Like many active towns/cities at the end of March, Bend mountain bike trailheads populate while the sno-parks become relatively sparse. This dynamic, it seems, has as much to do with the season’s lower than average snowpack than the usual springtime pivot to the two-wheeled steed many are accustomed to. Some of us covet spring skiing, maybe more than a powder day. And a survey of at least our local mountains a few weeks back conveyed a loud and clear message: there’s about a month of reliable snow up high to complete some traverses as the south, and southeast ridges were already black-bare down to the choss. And this blight was spreading.
Prayers, deference to the weather gods, head down in the sand, whatever your mantra may be, something in the cosmos delivered. There’s been a significant snow refresh out West. Will this negate the long-term mega-drought cycle? No. Here, in Oregon, at least in the short-term, April storms have extended the ski season. The karmic energy so many of us must have paid forward by embracing hard pack and ice for these many months has gifted us unusually light and deep snow.
I’m a habitual re-checker of the Mt. Bachelor Webcams. I love the instant visual feedback; it snowed or didn’t. This week, the continual refreshes on my phone released washes of dopamine. The following stats come from Mt. Bachelor; they report 43” inches in the last seven days, with 20” falling in the previous 48 hours. But really, pick your locale. Many mountains have received the goods.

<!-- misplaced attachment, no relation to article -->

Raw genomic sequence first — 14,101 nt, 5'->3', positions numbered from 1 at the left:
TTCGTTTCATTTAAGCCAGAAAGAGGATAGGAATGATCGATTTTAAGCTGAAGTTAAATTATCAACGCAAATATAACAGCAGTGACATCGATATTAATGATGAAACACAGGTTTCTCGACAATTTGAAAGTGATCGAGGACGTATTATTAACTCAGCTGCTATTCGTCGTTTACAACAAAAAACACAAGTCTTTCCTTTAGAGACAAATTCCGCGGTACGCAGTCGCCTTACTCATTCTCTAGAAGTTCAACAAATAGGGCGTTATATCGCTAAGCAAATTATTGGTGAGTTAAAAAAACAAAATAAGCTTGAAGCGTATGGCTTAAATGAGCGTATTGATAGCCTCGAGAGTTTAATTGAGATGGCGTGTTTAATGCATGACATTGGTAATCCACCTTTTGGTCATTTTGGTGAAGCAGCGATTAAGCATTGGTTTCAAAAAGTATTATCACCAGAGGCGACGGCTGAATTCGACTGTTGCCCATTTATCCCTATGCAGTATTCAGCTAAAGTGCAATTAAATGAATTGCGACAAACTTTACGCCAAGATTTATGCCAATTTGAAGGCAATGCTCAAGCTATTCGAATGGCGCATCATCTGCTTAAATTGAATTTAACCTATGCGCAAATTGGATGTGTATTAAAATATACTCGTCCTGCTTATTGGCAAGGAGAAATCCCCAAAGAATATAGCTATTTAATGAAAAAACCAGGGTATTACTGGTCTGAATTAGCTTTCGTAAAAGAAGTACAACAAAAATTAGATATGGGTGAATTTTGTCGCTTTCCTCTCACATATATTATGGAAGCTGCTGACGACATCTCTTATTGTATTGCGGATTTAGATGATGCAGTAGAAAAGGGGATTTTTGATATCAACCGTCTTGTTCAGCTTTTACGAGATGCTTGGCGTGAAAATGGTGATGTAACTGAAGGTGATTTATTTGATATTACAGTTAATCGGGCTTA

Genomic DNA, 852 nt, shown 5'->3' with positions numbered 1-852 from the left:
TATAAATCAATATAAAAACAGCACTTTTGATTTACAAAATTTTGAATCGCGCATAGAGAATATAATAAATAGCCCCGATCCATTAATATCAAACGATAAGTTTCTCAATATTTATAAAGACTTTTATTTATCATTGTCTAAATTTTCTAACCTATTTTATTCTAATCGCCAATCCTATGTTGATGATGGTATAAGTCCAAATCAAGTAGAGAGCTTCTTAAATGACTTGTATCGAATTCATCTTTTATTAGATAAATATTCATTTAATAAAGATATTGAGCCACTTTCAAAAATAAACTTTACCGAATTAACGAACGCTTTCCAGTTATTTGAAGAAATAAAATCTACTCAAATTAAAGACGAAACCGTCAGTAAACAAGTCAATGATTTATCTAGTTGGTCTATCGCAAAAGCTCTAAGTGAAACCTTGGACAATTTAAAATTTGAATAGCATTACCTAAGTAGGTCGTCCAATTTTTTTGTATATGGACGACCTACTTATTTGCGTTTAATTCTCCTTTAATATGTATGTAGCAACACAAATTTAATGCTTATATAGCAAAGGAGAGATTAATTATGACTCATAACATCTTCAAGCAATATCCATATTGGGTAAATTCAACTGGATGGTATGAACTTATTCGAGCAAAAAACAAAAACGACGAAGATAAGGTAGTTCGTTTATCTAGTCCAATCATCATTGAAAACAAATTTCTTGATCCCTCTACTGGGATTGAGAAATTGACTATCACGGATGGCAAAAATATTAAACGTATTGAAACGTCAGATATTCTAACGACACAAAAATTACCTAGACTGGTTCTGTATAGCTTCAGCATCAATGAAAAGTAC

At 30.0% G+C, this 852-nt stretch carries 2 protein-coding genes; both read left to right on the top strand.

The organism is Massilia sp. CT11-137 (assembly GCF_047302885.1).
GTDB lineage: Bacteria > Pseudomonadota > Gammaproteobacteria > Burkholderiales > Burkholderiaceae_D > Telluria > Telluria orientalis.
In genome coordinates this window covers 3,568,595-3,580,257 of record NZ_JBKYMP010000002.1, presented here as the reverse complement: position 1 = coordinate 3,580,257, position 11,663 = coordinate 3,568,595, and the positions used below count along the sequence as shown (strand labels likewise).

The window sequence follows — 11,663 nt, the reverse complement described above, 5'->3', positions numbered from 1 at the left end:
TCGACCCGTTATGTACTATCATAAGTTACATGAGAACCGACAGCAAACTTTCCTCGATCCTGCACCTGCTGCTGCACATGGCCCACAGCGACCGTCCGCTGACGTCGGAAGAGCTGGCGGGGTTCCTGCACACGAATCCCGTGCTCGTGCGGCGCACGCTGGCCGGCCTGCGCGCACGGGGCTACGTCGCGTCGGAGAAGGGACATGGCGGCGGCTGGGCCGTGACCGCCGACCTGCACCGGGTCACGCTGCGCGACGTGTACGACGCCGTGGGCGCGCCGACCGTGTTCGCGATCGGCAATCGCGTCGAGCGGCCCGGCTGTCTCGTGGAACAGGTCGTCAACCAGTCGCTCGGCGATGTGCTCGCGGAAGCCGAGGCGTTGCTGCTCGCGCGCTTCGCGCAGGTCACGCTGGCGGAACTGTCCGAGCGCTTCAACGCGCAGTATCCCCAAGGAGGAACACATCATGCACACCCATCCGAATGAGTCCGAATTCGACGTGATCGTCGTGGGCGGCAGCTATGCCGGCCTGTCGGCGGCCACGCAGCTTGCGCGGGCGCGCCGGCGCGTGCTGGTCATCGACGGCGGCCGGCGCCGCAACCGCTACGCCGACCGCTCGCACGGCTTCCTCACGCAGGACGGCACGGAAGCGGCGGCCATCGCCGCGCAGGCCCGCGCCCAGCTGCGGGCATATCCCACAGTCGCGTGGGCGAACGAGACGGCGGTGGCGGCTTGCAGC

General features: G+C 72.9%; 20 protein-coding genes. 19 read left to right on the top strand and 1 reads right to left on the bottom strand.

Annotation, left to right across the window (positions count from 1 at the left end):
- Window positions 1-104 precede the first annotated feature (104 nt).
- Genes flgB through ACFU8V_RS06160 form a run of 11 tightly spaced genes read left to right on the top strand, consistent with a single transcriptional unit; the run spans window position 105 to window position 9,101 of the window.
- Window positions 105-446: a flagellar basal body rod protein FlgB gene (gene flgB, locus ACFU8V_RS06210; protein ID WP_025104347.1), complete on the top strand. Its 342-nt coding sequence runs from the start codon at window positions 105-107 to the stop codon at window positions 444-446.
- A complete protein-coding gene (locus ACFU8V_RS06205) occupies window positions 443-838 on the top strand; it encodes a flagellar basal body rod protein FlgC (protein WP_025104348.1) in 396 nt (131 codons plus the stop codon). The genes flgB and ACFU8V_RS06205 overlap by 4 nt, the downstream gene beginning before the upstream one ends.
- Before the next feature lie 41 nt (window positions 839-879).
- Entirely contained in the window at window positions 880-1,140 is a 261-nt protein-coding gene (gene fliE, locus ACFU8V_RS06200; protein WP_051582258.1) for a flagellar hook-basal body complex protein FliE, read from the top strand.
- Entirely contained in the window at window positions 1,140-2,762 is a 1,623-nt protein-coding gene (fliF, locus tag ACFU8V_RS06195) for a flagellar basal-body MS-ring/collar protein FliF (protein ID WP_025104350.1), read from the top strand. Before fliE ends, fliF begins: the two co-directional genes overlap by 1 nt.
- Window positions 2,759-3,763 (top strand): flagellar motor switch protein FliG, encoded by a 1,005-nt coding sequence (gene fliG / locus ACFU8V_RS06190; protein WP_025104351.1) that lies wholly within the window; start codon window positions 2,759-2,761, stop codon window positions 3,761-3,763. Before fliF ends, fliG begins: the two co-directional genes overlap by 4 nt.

A quick survey likely means others have recent smiles too. Aspen Mountain reports 18” in the last week. In the Tetons, an informal text from a skier noted roughly 16” inches of “Good Skiing!” as of Tuesday morning. So, yes, more smiles. And yes, for those of us parsing Sno-Tel data to determine the viability of late spring traverses, conditions do look, glass half full, decidedly better than they had. Here in the PNW, if you were planning a spring trip to the volcanoes, it appears we were all granted more of a scheduling buffer with the latest storms.
Before all this, many counties in Oregon already declared an official drought, while others have requested that designation. In the Upper Deschutes-Crooked River Basin (where I live), the SWE or snow water equivalent is 83%. Up north in Washington, the water scene, at least West of or near the spine of the Cascades, looks better. The water scene east and south in the state seems more parched.
Enjoy the snow while you can. I’m now eyeing that swirling tail in the image below (see upper left). Here’s to hoping the Gulf of Alaska sends some cold frozen moisture our way.
If you are looking for more info on drought in the West, the Center for Western Water and Extremes has some solid maps and graphics, including this information on the “Odds of Reaching 100% of Normal Water Year Precipitation.”
Jason Albert comes to WildSnow from Bend, Oregon. After growing up on the East Coast, he migrated from Montana to Colorado and settled in Oregon. Simple pleasures are quiet and long days touring. His gray hair might stem from his first Grand Traverse in 2000 when rented leather boots and 210cm skis were not the speed weapons he had hoped for. Jason survived the transition from free-heel kool-aid drinker to faster and lighter (think AT), and safer, are better.